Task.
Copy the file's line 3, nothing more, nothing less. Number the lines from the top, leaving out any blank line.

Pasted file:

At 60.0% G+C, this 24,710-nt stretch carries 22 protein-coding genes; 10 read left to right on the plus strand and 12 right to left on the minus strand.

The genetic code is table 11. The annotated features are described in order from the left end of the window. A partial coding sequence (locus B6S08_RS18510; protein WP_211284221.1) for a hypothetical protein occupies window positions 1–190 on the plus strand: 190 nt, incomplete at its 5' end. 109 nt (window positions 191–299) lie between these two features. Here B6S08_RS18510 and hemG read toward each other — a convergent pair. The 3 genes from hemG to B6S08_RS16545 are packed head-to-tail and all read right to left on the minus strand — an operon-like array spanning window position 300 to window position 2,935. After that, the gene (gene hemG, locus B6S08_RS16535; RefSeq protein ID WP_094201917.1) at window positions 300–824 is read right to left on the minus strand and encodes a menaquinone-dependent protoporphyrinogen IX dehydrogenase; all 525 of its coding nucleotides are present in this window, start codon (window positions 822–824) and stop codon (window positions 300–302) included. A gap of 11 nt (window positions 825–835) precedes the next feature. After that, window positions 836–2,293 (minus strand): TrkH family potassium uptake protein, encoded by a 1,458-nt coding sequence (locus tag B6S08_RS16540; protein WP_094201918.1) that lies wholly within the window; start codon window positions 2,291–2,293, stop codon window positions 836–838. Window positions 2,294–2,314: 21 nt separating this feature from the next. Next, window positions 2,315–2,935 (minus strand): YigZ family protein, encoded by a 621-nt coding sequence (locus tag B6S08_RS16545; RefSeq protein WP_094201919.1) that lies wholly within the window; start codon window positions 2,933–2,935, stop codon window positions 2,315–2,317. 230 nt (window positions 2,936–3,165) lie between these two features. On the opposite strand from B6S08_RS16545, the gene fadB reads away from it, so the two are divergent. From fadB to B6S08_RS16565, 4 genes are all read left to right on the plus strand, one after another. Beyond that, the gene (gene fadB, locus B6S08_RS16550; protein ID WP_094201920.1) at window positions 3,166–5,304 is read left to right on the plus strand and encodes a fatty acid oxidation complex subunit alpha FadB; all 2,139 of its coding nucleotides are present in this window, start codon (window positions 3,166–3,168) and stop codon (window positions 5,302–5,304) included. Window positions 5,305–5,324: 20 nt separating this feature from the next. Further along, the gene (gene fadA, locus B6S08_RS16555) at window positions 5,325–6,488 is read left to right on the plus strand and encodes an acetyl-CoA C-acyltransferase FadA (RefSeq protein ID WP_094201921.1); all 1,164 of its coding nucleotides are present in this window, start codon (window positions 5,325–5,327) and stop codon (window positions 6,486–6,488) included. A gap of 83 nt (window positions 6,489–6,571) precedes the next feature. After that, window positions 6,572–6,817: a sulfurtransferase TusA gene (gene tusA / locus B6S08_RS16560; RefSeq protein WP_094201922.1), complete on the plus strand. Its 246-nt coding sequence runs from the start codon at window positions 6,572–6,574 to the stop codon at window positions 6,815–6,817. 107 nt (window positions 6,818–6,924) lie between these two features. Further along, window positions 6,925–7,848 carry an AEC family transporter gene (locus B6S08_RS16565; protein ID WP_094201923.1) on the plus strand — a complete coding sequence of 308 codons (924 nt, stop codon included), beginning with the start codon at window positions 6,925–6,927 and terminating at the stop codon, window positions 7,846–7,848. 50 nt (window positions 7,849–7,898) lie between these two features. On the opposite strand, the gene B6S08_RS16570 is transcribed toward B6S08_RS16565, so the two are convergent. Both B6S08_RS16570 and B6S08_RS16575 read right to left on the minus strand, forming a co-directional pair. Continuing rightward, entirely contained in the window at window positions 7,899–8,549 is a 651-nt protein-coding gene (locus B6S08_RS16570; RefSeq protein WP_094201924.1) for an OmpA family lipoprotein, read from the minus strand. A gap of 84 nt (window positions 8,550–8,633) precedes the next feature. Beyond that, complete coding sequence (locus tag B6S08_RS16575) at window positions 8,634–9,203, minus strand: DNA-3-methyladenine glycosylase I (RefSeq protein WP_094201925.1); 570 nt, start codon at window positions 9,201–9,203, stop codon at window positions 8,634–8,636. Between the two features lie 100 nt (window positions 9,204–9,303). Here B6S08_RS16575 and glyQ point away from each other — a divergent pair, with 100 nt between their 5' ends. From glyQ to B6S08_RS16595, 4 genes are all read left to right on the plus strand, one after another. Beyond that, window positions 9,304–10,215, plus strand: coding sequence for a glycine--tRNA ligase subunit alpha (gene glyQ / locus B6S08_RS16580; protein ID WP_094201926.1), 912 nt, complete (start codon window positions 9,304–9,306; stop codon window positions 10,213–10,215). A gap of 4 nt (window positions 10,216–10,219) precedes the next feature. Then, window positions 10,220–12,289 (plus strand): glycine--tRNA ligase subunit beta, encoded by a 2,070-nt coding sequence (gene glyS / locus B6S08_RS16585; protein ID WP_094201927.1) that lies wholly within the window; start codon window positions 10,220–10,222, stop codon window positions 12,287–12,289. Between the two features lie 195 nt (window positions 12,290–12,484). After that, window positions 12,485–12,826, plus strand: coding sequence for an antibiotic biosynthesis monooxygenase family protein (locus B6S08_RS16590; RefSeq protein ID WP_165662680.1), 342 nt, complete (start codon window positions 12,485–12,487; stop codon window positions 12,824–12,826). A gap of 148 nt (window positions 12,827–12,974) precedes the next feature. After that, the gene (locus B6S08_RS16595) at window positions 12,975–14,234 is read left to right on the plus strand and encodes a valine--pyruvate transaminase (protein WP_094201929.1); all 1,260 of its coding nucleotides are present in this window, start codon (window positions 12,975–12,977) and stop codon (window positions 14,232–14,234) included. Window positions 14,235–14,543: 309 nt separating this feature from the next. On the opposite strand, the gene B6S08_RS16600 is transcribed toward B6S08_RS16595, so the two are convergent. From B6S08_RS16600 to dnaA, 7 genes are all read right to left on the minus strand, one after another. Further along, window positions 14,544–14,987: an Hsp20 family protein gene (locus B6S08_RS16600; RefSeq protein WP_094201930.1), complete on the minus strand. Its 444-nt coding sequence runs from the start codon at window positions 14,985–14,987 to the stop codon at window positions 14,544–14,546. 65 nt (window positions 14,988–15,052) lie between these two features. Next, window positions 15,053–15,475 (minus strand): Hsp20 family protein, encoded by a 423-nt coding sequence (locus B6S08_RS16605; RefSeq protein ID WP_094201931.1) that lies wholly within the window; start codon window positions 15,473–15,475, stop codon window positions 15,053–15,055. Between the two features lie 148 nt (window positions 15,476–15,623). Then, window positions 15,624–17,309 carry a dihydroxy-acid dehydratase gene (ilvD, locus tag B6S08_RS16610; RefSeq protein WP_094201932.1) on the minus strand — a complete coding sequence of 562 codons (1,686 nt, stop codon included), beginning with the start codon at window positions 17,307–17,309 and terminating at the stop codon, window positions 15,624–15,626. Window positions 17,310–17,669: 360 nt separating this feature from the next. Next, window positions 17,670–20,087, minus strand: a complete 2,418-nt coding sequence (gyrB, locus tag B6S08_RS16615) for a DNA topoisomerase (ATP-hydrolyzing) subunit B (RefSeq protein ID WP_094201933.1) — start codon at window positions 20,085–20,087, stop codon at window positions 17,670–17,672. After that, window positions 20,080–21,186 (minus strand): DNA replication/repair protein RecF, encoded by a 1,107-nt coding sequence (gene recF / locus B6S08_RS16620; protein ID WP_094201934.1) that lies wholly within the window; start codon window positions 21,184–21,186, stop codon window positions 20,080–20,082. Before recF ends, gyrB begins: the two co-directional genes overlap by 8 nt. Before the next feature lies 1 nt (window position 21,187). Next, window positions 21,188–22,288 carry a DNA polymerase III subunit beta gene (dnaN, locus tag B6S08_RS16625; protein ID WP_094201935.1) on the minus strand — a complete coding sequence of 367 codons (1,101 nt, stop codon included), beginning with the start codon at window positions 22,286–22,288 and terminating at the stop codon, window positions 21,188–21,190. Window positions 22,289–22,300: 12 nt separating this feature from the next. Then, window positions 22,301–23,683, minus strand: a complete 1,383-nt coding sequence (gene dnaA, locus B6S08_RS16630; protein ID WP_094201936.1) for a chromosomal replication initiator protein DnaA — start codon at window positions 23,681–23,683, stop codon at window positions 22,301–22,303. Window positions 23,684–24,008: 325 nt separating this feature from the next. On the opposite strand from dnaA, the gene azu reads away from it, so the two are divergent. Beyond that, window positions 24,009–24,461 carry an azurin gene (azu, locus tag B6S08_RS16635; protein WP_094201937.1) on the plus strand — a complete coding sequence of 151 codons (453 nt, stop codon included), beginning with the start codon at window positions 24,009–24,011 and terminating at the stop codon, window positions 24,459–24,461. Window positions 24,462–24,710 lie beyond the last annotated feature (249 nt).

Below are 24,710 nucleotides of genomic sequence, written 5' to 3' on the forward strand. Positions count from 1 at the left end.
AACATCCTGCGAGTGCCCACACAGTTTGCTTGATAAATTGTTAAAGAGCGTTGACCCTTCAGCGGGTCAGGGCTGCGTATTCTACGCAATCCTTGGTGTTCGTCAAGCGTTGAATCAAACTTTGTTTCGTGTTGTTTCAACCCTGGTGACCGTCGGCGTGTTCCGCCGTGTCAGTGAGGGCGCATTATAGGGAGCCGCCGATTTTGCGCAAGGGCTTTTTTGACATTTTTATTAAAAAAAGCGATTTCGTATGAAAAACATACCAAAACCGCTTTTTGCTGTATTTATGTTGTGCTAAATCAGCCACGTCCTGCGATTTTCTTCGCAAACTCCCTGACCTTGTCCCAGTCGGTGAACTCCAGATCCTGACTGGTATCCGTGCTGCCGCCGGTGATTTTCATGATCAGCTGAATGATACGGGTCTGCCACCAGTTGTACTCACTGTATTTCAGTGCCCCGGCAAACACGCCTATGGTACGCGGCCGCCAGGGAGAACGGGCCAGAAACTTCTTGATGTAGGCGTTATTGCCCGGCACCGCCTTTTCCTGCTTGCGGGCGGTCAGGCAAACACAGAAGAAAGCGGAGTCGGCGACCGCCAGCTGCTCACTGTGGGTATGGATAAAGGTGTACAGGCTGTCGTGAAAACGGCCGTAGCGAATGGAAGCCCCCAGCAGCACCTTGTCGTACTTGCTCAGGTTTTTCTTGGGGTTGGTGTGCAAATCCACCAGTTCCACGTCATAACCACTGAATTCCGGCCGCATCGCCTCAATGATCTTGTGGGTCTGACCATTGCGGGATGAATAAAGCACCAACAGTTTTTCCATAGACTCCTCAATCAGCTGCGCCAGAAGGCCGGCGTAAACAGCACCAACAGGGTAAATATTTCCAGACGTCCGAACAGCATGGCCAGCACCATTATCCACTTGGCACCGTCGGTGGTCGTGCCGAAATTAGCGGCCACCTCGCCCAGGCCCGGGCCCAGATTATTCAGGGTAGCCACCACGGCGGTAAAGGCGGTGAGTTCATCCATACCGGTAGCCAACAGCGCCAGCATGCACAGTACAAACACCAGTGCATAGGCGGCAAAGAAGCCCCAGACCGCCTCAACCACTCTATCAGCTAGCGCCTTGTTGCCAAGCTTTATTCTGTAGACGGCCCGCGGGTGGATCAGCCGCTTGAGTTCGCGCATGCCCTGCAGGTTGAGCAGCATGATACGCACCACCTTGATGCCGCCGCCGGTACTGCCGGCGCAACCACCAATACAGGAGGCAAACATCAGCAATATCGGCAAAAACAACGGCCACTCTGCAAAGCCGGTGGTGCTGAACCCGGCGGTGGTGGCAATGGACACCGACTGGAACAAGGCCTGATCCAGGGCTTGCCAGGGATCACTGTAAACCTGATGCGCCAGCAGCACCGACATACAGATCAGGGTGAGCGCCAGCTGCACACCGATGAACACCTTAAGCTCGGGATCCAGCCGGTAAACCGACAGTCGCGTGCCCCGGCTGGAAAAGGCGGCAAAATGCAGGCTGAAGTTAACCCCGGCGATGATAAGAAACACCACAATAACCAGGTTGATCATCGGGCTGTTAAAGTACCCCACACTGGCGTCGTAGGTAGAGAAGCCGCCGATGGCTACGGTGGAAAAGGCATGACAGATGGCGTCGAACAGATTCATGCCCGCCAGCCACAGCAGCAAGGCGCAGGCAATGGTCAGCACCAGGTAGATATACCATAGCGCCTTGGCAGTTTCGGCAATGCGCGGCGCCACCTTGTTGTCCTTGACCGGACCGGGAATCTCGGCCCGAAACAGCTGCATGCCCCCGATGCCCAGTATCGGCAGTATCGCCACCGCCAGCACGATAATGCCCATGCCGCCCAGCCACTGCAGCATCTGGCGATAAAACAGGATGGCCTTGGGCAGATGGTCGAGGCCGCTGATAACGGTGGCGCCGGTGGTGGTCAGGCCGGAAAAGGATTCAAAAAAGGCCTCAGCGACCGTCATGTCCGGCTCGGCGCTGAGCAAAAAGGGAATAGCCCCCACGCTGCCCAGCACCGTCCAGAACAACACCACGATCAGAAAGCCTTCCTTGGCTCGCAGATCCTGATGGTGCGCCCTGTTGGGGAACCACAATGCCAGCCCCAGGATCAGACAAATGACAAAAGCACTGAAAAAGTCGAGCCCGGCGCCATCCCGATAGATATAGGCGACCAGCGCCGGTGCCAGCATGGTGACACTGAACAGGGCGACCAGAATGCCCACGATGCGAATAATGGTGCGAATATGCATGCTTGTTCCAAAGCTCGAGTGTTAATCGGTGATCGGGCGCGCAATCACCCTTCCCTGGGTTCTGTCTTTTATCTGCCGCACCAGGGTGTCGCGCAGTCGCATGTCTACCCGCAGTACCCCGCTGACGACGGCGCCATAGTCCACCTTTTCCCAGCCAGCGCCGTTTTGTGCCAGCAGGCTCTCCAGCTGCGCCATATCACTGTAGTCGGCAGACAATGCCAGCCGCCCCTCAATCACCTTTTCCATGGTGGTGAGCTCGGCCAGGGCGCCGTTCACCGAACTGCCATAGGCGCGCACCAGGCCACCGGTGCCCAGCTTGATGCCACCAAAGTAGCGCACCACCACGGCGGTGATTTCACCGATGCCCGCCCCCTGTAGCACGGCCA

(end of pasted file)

Below are 24,710 nucleotides of genomic sequence, written 5' to 3' on the forward strand. Positions count from 1 at the left end.